Tuesday, January 2, 2018
Dimitar Liolev's Eastern Shadows
Middle eastern music tends to be flexible when it comes to melding with other genres. We can start with Tinarawen--whose album Elwan made my Top Five for 2017--and how they've mixed a solid Northern African sound with Mississippi delta blues. I can hear the same influences in everything from Tool to the umpteen covers of "Caravan" I've listened to this year. And while it is slightly ignorant of me to lump all Middle Eastern into one pigeonhole, it's easy to spot those influences in any piece of music, to identify it as such.
That was my first thought while listening to composer and saxophonist Dimitar Liolev's new album, Eastern Shadows. (Dang it, I keep typing "Eastern Promises.") You can hear those same broad influences from the opening seconds, even though Liolev is presenting this music from a basic jazz quartet--horn player Martin Tashev, bassist Massimiliano Rolff and drummer Dimitar Semov. From the title, I deduced that this is yet another jazz composer who's obsessed with the intersection between east and west, which isn't necessarily a bad thing. It's just that I've heard this before, and recently.
As you move through these nine original compositions, you start to peel away the layers of the onion and discover this music has little to do with the Middle East per se--"Eastern" refers to "Eastern Europe." To be even more specific, Liolev is Bulgarian. His homeland is a place where east and west are already colliding. He borrows heavily from Balkan folk music to whip up these otherwise straightforward jazz improvisations and the result is closer on the spectrum to bebop than a tropanka. Lilev's sax is out front, usually playing off Tashev's trumpets and flugelhorns, with only occasional Balkan flourish to set the mood for what comes after.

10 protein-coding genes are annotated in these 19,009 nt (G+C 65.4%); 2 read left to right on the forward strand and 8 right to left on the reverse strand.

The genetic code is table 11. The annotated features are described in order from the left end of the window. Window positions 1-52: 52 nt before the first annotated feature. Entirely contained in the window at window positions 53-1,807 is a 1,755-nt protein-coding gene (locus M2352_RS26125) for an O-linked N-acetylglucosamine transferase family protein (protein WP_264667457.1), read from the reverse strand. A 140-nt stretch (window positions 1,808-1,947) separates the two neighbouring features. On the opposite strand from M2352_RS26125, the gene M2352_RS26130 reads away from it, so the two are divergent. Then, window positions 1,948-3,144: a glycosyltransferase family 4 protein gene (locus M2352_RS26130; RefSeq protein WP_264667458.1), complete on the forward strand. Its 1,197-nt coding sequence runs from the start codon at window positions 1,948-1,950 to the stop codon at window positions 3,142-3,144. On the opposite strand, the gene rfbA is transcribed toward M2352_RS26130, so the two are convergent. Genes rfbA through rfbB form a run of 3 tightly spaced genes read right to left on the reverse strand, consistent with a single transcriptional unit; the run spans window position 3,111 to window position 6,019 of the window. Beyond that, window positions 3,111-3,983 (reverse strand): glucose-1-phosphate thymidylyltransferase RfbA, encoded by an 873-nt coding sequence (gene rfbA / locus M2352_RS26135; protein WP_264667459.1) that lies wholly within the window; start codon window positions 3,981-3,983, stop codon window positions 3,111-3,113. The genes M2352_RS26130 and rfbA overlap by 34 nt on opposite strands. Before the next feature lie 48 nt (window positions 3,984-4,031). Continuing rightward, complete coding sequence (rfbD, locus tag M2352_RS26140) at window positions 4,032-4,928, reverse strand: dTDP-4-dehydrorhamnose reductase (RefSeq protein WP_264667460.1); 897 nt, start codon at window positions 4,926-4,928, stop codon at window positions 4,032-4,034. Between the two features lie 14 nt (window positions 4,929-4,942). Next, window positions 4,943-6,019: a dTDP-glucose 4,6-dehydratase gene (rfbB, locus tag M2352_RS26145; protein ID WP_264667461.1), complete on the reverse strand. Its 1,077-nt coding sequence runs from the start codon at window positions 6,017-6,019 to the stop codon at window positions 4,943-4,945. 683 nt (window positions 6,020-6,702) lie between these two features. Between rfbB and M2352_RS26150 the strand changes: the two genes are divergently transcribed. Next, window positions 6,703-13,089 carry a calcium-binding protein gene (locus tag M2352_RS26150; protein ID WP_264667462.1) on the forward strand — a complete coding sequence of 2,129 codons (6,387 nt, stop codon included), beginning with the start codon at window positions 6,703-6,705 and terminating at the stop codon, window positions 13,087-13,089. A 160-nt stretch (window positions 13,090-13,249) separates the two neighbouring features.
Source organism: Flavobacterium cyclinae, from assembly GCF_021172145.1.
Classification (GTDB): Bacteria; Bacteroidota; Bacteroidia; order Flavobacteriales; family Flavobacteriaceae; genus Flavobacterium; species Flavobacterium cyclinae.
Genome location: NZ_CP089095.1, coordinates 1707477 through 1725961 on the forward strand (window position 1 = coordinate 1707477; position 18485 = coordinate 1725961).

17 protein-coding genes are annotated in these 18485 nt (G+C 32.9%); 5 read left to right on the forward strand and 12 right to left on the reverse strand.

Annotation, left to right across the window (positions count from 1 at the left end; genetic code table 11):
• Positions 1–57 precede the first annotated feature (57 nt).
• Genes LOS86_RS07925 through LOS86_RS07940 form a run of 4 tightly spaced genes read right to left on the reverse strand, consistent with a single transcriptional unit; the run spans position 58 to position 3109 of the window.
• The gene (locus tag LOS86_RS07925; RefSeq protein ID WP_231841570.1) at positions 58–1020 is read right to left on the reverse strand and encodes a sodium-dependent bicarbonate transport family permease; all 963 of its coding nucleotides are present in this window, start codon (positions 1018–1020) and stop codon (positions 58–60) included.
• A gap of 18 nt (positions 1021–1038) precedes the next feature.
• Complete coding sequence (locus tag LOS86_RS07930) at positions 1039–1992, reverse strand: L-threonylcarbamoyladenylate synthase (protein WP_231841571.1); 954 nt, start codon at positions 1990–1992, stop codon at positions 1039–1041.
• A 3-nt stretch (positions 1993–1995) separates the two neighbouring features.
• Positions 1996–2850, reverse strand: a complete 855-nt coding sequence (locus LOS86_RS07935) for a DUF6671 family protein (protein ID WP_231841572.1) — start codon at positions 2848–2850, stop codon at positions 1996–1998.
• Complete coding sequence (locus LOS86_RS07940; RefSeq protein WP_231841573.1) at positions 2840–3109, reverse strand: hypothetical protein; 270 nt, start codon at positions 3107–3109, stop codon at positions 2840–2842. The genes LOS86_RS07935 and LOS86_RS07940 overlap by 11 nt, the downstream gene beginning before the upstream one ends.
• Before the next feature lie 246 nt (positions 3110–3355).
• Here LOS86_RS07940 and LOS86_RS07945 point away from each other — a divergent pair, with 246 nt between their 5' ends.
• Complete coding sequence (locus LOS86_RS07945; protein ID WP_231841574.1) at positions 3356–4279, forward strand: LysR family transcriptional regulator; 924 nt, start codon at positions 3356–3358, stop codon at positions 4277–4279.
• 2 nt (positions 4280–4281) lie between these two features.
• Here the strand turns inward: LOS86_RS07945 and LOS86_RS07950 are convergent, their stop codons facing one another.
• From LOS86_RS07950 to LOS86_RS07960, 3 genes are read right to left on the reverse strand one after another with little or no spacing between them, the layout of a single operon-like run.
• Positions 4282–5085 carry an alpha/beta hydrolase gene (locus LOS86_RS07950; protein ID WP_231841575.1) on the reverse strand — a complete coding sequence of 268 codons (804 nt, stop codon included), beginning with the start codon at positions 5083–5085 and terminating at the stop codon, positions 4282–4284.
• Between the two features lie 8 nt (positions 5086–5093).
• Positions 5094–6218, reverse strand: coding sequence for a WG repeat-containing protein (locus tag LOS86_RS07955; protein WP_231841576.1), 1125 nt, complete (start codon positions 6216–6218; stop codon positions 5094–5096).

It's a balancing act, one done with considerable finesse. Perhaps that's because the two genres blend so naturally with each other that you aren't completely aware of its hybrid nature. You can approach Eastern Shadows from an intellectual angle, uncovering those Balkan influences and determining how they take the music in a different direction, or you can just go with the flow and take it at face value--intriguing, well-played jazz with exotic touches right around the edges.